After the accumulation of molecular details on these elements over the years, the study of regulation has focused on understanding the complex combinatorial action of many regulatory proteins.6,7 This issue generally involves an approach that merges the development of accurate mathematical modelling8 with new quantitative techniques for monitoring the dynamics of expression. Of particular note is the use of fluorescent proteins, which make possible to observe the activity of bacterial promoters in a non-destructive fashion (in contrast, for example, to the classical use of substrates for the lacZ gene).9,10
Some features of the new methodology are inspired by those applied in the computational or physical sciences: for example, when the study of a certain device is carried out by characterizing its output in response to a set of input signals. In the context of cis-regulatory sequences, the goal is to establish the strength of the transcription rate of a particular gene with respect to signals that alter the concentration of its active regulators: the so-called input function (also termed gene-regulation or dose-response function).8,11 Input functions do not necessarily follow the computational null models (i.e., AND, OR gates when considering two incoming signals12) but could present a new set of signal processing rules,11 which appear to be very plastic.13 Complementary work, in this context, examined how detailed expression patterns arise from a mixture of local (specific) and general (master) regulatory elements,14 and how the type of regulation, i.e., activation or repression, directs to more robust computations that better tolerate regulatory errors.15 Other issues like the control of cross talk among signals,16 or the presence of memory in gene expression17 have been recently addressed.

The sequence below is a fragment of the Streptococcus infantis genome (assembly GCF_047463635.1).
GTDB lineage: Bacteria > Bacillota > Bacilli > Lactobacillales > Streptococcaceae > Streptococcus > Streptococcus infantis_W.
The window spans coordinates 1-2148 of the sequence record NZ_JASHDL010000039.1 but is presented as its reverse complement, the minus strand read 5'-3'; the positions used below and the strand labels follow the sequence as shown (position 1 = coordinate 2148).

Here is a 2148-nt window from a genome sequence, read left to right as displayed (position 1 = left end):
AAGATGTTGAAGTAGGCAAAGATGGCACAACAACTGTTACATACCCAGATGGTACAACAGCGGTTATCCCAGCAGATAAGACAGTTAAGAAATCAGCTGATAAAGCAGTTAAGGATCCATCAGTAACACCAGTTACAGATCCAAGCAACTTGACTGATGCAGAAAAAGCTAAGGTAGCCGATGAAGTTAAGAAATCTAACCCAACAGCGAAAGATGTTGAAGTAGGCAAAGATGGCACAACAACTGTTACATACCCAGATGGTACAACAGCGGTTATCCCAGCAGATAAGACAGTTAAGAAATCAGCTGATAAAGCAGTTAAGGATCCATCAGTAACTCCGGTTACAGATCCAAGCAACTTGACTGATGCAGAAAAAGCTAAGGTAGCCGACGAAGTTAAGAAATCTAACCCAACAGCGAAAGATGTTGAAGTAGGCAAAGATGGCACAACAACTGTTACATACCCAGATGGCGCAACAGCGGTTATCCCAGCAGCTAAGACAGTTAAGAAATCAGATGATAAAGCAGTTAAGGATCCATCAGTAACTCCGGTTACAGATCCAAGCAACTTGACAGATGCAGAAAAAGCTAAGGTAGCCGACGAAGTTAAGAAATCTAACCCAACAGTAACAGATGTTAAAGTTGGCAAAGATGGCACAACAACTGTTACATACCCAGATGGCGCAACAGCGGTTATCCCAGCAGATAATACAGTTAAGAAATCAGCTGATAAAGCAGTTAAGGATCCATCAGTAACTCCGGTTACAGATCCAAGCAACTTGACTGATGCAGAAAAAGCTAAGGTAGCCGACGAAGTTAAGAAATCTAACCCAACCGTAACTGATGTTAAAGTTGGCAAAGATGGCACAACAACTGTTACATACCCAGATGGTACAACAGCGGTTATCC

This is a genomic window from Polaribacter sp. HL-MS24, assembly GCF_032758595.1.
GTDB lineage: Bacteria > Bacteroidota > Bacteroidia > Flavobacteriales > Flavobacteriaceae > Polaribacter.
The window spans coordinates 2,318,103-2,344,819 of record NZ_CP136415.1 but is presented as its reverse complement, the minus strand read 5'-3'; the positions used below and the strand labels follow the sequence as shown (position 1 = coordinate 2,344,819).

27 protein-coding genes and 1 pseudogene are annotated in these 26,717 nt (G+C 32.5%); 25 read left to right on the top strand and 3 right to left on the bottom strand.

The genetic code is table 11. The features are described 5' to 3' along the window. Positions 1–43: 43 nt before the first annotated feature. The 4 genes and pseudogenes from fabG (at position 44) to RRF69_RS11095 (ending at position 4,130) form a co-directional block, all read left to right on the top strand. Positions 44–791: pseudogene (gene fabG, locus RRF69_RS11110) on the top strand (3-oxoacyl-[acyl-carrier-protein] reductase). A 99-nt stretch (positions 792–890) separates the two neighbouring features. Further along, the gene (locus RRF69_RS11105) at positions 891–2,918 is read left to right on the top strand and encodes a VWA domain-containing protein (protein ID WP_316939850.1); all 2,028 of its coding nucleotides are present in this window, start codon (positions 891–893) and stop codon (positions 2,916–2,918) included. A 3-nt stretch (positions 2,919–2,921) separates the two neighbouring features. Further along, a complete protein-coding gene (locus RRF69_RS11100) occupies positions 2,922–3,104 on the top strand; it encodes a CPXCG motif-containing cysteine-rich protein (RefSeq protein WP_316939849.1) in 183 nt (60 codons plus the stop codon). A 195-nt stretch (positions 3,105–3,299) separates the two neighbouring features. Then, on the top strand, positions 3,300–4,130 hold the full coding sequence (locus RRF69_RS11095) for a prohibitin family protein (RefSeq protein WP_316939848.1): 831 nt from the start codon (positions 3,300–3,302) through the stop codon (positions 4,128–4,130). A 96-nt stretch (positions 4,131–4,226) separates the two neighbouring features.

We propose here to utilize input functions in a complementary manner, by interpreting them as dissecting tools to reverse engineer the complexity of combinatorial regulation. How these functions change as we disturb the activity of the associated regulators would uncover the underlying principles behind a particular regulatory logic (Fig. 1a).18 To demonstrate this view, we examined the multiple antibiotic resistance (mar) response in Escherichia coli as a model system of complex regulation.19 The mar control system enables E. coli with intrinsic resistance, which makes it particularly attractive to explore, as well as the fact that homologous systems exist in other pathogenic bacteria.20 Specifically, the cis-regulatory region linked to the expression of the core agents of the response, the genes marR, marA and marB, combines several signals that correspond to global (CRP) and local (MarA, MarR, Rob) transcription factors.21 We introduced a mathematical model that integrates the known molecular details of the response to calculate the input functions with respect to its associated signals. Changes on the input functions as a consequence of certain mutations help explain the role of the regulators involved, and the rationale behind many of the properties of the system. Notably, the dual autoregulation being part of this combinatorial control turns out to be a core regulatory architecture with implications for the specificity and dynamics of the response.